I had a drama teacher/faculty head all through high school who knew about my mental illness, so when I was in a period of depression, she identified it and was so understanding and compassionate. She kind of reinforced to me that if you give people a ‘heads up,’ it can help you when you need it most. The hardest place has been in the workplace, especially because it’s a social and fast-paced environment, filled with lights and sounds, and if you’re in hospitality and retail, you find out very fast it’s you vs. workplace. I’ve been in mostly retail environments to the detriment of myself. Autistic people and retail is oil and water!
Since identifying my autism though, I haven’t had a job, but I know looking back at my work history, retail is not for me; it’s not an atmosphere that helped me, so I know I can’t go back.
Experience has told me to play to your strengths, be honest with yourself, and genuinely work hard–that’s all you can do–and then when you hit your personal limit, you must stop. Don’t fall for the “put 110% in;” it’s stupid, it’ll ruin you. Put in the 100%, then put your foot down. Be your own cheerleader and your own bouncer.
What advice do you have for others navigating complex medical conditions, multiple diagnoses who are trying to advocate for their social, emotional, physical health?
Reflect on yourself, or if you love a good mystery, be your own investigator; gather evidence, look at research, find other people’s stories online. Tumblr and Twitter have been fantastic for me to see other people’s point-of-view. Explore your potential, your limits, your strengths. While other people’s lives journey down a road, you might be on a hike, and the hike is going up hills and going in circles, with dead-ends. It could be long, and it could take you down a completely different path. You’re going to wonder why you’re still going when you could easily jump off the side. Keep going, keep going out of sheer stubbornness, sheer spite. Give yourself those moments to cry, to get angry and rant, but when it’s out, remember to get back to it. You deserve answers, it’s your time, it’s your money, you’re the one hiking up and down, you’re the one fighting. If you’ve lost years or whole decades to illness or conditions, you’re allowed to mourn, you’re allowed to feel like you missed out, but no matter what, just be stubborn. Keep going.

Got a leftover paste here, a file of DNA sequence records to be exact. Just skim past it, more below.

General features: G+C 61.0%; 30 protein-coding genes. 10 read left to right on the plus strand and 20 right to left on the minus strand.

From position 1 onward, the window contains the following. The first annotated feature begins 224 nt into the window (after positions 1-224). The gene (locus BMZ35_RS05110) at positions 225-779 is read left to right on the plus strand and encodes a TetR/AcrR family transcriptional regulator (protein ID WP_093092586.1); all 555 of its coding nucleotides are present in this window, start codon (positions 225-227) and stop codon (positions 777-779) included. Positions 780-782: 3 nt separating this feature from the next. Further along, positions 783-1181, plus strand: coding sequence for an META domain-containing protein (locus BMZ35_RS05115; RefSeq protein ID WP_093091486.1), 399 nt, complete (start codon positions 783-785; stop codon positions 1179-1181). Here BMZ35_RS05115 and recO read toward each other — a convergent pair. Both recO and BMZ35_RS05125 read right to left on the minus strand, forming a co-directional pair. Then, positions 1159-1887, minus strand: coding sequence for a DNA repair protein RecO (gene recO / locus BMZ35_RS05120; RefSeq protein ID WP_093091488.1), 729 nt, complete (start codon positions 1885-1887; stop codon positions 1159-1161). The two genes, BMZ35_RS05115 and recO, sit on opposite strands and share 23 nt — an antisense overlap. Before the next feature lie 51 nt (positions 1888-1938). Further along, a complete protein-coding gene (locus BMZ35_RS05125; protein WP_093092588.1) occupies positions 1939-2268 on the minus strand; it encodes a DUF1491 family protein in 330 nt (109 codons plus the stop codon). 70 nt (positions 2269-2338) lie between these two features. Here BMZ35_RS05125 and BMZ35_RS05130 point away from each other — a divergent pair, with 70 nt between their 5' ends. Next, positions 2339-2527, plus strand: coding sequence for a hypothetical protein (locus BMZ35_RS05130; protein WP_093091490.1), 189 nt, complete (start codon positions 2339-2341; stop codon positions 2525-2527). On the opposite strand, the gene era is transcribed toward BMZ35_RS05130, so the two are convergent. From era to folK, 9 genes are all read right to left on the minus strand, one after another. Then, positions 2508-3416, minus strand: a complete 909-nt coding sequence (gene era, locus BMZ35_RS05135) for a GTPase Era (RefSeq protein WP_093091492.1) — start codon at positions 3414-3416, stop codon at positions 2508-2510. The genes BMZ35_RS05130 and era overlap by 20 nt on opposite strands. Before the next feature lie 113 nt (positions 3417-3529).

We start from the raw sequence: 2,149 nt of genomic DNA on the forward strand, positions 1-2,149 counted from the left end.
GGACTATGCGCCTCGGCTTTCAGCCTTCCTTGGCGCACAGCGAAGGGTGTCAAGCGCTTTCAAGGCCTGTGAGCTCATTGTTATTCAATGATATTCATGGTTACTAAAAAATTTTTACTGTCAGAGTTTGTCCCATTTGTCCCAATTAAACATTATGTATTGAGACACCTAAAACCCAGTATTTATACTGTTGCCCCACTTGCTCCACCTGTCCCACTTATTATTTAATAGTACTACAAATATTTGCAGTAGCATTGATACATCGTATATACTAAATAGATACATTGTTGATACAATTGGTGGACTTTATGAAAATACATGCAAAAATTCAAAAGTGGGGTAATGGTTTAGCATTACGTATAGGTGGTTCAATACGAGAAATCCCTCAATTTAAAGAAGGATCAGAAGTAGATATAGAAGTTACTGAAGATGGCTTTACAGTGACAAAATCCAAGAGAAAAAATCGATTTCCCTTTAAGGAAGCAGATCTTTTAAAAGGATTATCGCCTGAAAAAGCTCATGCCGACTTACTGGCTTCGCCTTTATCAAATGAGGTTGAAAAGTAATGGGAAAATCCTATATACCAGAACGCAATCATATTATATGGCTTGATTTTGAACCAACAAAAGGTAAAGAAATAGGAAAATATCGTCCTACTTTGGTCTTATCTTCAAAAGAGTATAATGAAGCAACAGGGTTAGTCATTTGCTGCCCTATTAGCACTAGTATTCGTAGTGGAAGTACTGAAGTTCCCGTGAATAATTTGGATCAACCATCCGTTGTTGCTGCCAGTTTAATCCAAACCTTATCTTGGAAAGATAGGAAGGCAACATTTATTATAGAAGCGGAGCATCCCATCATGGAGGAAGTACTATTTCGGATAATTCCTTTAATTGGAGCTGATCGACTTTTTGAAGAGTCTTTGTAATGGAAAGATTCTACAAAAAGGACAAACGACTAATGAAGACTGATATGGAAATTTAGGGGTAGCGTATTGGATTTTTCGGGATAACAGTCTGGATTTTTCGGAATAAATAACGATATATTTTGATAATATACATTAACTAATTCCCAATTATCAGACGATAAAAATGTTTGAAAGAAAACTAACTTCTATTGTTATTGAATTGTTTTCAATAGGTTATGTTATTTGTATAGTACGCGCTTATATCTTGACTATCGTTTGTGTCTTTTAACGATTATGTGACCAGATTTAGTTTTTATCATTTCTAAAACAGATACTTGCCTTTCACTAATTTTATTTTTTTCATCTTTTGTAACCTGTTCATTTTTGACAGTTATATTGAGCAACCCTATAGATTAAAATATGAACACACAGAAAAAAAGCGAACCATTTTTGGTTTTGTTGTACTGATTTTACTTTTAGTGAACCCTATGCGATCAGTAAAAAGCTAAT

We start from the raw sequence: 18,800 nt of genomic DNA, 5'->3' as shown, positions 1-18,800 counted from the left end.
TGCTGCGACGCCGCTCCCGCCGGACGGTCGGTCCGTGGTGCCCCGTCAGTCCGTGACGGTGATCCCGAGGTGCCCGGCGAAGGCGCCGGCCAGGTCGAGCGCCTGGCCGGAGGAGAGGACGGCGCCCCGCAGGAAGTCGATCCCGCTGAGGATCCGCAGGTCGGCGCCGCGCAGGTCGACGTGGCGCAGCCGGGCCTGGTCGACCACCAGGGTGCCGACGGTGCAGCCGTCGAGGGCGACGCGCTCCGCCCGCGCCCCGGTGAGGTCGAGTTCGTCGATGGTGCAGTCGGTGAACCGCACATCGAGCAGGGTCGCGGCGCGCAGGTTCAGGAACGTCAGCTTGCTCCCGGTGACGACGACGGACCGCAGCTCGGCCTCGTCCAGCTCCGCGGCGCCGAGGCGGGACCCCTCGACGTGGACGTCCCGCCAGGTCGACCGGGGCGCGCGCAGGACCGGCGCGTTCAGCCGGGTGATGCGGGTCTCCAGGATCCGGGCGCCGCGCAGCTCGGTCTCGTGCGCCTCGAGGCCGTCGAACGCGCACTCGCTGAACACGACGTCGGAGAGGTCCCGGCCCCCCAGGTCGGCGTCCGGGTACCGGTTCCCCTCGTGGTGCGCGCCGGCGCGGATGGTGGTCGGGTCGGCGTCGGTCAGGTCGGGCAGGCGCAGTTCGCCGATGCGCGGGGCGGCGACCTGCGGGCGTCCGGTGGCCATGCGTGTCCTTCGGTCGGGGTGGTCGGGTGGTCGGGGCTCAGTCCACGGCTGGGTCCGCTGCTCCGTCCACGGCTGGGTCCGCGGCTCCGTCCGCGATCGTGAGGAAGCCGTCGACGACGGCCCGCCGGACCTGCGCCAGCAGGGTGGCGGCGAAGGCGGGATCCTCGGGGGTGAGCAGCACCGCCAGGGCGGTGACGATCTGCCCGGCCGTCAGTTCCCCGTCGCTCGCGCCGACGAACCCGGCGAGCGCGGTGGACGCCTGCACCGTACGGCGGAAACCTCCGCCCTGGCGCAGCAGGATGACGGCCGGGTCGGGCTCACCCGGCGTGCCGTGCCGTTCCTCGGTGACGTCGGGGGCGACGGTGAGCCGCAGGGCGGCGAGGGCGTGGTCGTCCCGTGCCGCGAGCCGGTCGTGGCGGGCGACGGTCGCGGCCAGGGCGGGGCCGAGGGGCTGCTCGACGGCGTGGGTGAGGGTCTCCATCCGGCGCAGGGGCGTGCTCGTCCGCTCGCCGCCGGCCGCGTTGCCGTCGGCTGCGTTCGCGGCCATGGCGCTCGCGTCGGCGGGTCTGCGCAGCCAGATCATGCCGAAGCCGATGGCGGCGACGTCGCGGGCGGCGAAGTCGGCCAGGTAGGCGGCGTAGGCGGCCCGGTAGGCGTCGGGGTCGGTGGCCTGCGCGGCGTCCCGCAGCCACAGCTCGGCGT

What do people misunderstand about you?
Where do I begin! I think the biggest misunderstanding is that I can appear ‘normal’ or ‘typical’ then recess or have small things trip me up. I can plan a budget for myself, but still don’t understand how to pay rent or utilities. I can talk to someone about a certain movie I liked, then need to go and recharge for the rest of the day. I have quick reflexes, but I can’t drive a car. I can chill out at the beach, then suddenly need to be home for my two-hour video game playing ritual.
What do you find easier as an adult (or post autism self-diagnosis) than as a child or teenager?
I think almost everything is easier, but comprehending subjects or imagining things are the biggest. I can understand why others might see a flow from one idea to another, or reading a book – something I never did outside the classroom as a kid – I can visualise things a bit easier.
I’m also less hard on who I am now that I’ve journeyed down the autism rabbit hole. I would constantly belittle why I would do or think the way I did, and now that I know, I’m a lot more forgiving of how my brain works, and that bleeds out how I relate to others.
Is there anything else you’d like to talk about that I didn’t ask?
I think what a lot of people might not realise is that autistic people are very good at observing and perceiving things. It is very common to hear mostly females talk about assimilating by observing and then mimicking. A lot of people -especially parents- might not realise, or even think their kids can’t comprehend what others are saying or perceive body language. When focused on something or in a loud area, sure, but autistic kids can still be highly attuned to you talking about them and how you’re talking about them. The same is true when it comes to observation; if you have a good mimicker, they can master yours and other people’s body language quite well, even if they can’t fully explain it.